Zadroga 9/11 health legislation included in must-pass spending bill

Dec 16, 2015
In The News

WASHINGTON — The World Trade Center Health Program would be renewed until 2090 under legislation to reauthorize the James Zadroga 9/11 Health and Compensation Act.

The legislation is part of a must-pass omnibus spending bill released early Wednesday morning. Congress is expected to pass the spending bill Friday.

The promise of a congressional vote on renewing the health program -- which had seemed elusive despite support from solid majorities in the Senate and House -- came after ailing first responders and construction workers from the New York area made dozens of trips to Washington to plead their case for continuing health coverage.

Members of the New York congressional delegation issued a joint statement around 11:30 p.m. Tuesday announcing a deal had been struck.

New York Sen. Kirsten Gillibrand, the lead Senate sponsor, called the result "a testament to the extraordinary power that Americans can have when they raise their voice and demand action.“ Her office confirmed the proposed 75-year renewal of the World Trade Center Health Program earlier in the day, saying she considers the renewal "effectively permanent.’’

Activist John Feal agreed.

“I’ll be 124 years old,’’ said Feal, who has led police officers, firefighters and construction workers suffering from 9/11-related cancers and respiratory illnesses in lobbying for reauthorization."

By 2090, “I don’t think I’ll need to utilize the program,’’ he said.

The September 11th Victim Compensation Fund, the second component of the Zadroga 9/11 health bill, would be fully funded through 2021, with $4.6 billion. The fund is currently due to expire in September 2016. It originally compensated families of people killed on 9/11, but more recently has paid families of those who have died of 9/11-related illnesses.

New York Sen. Chuck Schumer said one of his first calls after the deal was finalized was to retired New York City firefighter Ray Pfeifer, who has battled cancer for several years and was admitted to the hospital Tuesday for possible amputation of his leg.

Schumer described the call as "a touching moment'' as he thanked Pfeifer for being one of the first responders who traveled to Washington to win support for the bill.

“This gives you faith,’’ Schumer said.

During negotiations on the Zadroga bill, congressional Republicans sought a requirement that the U.S. Government Accountability Office audit the Sept. 11 fund every five years, and supporters of the 9/11 bill agreed.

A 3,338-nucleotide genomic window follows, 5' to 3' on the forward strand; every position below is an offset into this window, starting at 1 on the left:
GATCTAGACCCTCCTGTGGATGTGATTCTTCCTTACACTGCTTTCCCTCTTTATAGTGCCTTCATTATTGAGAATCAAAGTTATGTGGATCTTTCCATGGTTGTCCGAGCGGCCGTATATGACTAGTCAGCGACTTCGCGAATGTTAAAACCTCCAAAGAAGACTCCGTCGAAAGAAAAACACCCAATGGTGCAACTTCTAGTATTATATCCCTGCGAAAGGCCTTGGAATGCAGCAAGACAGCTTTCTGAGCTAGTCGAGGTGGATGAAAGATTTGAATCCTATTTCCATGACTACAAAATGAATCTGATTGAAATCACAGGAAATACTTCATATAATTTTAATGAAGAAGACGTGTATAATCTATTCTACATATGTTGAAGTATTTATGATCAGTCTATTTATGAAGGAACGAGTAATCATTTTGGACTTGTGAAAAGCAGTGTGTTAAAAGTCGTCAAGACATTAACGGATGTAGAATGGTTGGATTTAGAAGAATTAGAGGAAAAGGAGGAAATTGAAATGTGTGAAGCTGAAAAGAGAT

“The only thing they are going to be reporting is that the program works and saves lives,’’ Feal said.

Feal, a former demolition supervisor who lost part of his foot helping clean up debris at Ground Zero, said he hopes Congress renews the Zadroga 9/11 health law in time for President Obama to sign it before leaving Washington for a vacation in Hawaii.

“Those guys... who are sick and dying in wheelchairs or on oxygen tanks -- they deserve to watch the president sign that bill,’’ he said. “I think that will be the best way the United States government can thank these men and women. Because they’ve never said thank you and they’ve never said sorry.”

Democratic Rep. Carolyn Maloney of Manhattan, a lead sponsor of the Zadroga renewal in the House, said "We will never fully repay the sacrifices our first responders made following September 11th.All they ask of us is that we never forget – and Congress is now sending a clear message back: we haven’t.''

The World Trade Center Health Program expired Sept. 30. The program has enough money to continue operating through early 2016. It provides medical monitoring and treatment for first responders at Ground Zero and related sites in New York City, the Pentagon, and Shanksville, Penn.

People who worked around Ground Zero and the Fresh Kills Landfill, where debris from the World Trade Center was taken, continue to develop illnesses 14 years after the terrorist attacks.

Congress originally passed the Zadroga bill at the end of the 2010 session in a vote described by some as a “Christmas miracle.’’

Feal rejects the suggestion that passage of a reauthorization this week would also qualify as a miracle.

“A miracle is if some of these men and women live past their life expectancy of the next four months or two years or three years,’’ he said.